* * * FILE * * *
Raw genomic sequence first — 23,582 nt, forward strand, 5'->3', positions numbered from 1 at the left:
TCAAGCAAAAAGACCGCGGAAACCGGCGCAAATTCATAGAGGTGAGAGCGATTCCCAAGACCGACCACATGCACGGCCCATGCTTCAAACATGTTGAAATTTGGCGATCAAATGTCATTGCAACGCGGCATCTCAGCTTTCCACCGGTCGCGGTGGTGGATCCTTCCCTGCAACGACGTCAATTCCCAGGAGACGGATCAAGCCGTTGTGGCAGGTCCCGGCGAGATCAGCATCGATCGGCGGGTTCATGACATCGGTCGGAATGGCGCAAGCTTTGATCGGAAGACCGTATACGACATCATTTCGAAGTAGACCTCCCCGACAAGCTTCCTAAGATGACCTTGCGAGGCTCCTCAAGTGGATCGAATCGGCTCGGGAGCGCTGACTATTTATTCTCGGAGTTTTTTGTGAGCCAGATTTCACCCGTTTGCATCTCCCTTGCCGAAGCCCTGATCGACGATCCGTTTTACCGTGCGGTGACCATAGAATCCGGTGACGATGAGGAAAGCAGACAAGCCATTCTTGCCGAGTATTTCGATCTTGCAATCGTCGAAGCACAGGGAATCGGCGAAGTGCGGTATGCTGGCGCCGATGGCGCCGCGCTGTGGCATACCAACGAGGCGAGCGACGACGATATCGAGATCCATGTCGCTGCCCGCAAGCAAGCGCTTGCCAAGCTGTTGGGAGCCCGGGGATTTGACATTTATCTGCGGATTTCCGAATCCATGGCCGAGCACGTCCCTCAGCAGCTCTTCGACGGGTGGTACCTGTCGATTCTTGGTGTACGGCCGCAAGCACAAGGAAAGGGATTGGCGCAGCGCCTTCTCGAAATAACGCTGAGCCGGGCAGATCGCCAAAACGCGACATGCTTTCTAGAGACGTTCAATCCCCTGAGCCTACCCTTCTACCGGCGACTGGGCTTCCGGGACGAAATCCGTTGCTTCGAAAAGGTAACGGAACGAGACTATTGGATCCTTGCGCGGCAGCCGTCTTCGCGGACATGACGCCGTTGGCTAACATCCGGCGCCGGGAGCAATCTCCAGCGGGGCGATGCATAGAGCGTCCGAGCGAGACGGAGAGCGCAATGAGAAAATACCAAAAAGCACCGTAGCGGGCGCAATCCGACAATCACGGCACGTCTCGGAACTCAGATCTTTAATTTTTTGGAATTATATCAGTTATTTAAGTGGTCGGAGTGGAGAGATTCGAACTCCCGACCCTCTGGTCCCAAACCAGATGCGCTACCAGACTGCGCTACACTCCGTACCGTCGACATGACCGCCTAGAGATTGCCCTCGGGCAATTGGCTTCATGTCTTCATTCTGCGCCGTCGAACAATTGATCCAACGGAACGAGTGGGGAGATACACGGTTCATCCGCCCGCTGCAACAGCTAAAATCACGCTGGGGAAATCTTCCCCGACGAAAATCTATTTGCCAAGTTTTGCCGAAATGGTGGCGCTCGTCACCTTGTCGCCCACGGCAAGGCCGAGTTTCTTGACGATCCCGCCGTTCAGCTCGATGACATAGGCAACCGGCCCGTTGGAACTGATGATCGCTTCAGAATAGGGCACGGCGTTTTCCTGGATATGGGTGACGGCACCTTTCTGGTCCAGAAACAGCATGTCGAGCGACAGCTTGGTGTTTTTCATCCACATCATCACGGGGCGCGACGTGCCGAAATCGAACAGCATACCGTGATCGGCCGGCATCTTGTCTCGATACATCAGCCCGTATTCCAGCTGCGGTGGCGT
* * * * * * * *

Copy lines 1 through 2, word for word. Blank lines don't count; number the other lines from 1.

Raw genomic sequence first — 23,582 nt, forward strand, 5'->3', positions numbered from 1 at the left:
TCAAGCAAAAAGACCGCGGAAACCGGCGCAAATTCATAGAGGTGAGAGCGATTCCCAAGACCGACCACATGCACGGCCCATGCTTCAAACATGTTGAAATTTGGCGATCAAATGTCATTGCAACGCGGCATCTCAGCTTTCCACCGGTCGCGGTGGTGGATCCTTCCCTGCAACGACGTCAATTCCCAGGAGACGGATCAAGCCGTTGTGGCAGGTCCCGGCGAGATCAGCATCGATCGGCGGGTTCATGACATCGGTCGGAATGGCGCAAGCTTTGATCGGAAGACCGTATACGACATCATTTCGAAGTAGACCTCCCCGACAAGCTTCCTAAGATGACCTTGCGAGGCTCCTCAAGTGGATCGAATCGGCTCGGGAGCGCTGACTATTTATTCTCGGAGTTTTTTGTGAGCCAGATTTCACCCGTTTGCATCTCCCTTGCCGAAGCCCTGATCGACGATCCGTTTTACCGTGCGGTGACCATAGAATCCGGTGACGATGAGGAAAGCAGACAAGCCATTCTTGCCGAGTATTTCGATCTTGCAATCGTCGAAGCACAGGGAATCGGCGAAGTGCGGTATGCTGGCGCCGATGGCGCCGCGCTGTGGCATACCAACGAGGCGAGCGACGACGATATCGAGATCCATGTCGCTGCCCGCAAGCAAGCGCTTGCCAAGCTGTTGGGAGCCCGGGGATTTGACATTTATCTGCGGATTTCCGAATCCATGGCCGAGCACGTCCCTCAGCAGCTCTTCGACGGGTGGTACCTGTCGATTCTTGGTGTACGGCCGCAAGCACAAGGAAAGGGATTGGCGCAGCGCCTTCTCGAAATAACGCTGAGCCGGGCAGATCGCCAAAACGCGACATGCTTTCTAGAGACGTTCAATCCCCTGAGCCTACCCTTCTACCGGCGACTGGGCTTCCGGGACGAAATCCGTTGCTTCGAAAAGGTAACGGAACGAGACTATTGGATCCTTGCGCGGCAGCCGTCTTCGCGGACATGACGCCGTTGGCTAACATCCGGCGCCGGGAGCAATCTCCAGCGGGGCGATGCATAGAGCGTCCGAGCGAGACGGAGAGCGCAATGAGAAAATACCAAAAAGCACCGTAGCGGGCGCAATCCGACAATCACGGCACGTCTCGGAACTCAGATCTTTAATTTTTTGGAATTATATCAGTTATTTAAGTGGTCGGAGTGGAGAGATTCGAACTCCCGACCCTCTGGTCCCAAACCAGATGCGCTACCAGACTGCGCTACACTCCGTACCGTCGACATGACCGCCTAGAGATTGCCCTCGGGCAATTGGCTTCATGTCTTCATTCTGCGCCGTCGAACAATTGATCCAACGGAACGAGTGGGGAGATACACGGTTCATCCGCCCGCTGCAACAGCTAAAATCACGCTGGGGAAATCTTCCCCGACGAAAATCTATTTGCCAAGTTTTGCCGAAATGGTGGCGCTCGTCACCTTGTCGCCCACGGCAAGGCCGAGTTTCTTGACGATCCCGCCGTTCAGCTCGATGACATAGGCAACCGGCCCGTTGGAACTGATGATCGCTTCAGAATAGGGCACGGCGTTTTCCTGGATATGGGTGACGGCACCTTTCTGGTCCAGAAACAGCATGTCGAGCGACAGCTTGGTGTTTTTCATCCACATCATCACGGGGCGCGACGTGCCGAAATCGAACAGCATACCGTGATCGGCCGGCATCTTGTCTCGATACATCAGCCCGTATTCCAGCTGCGGTGGCGT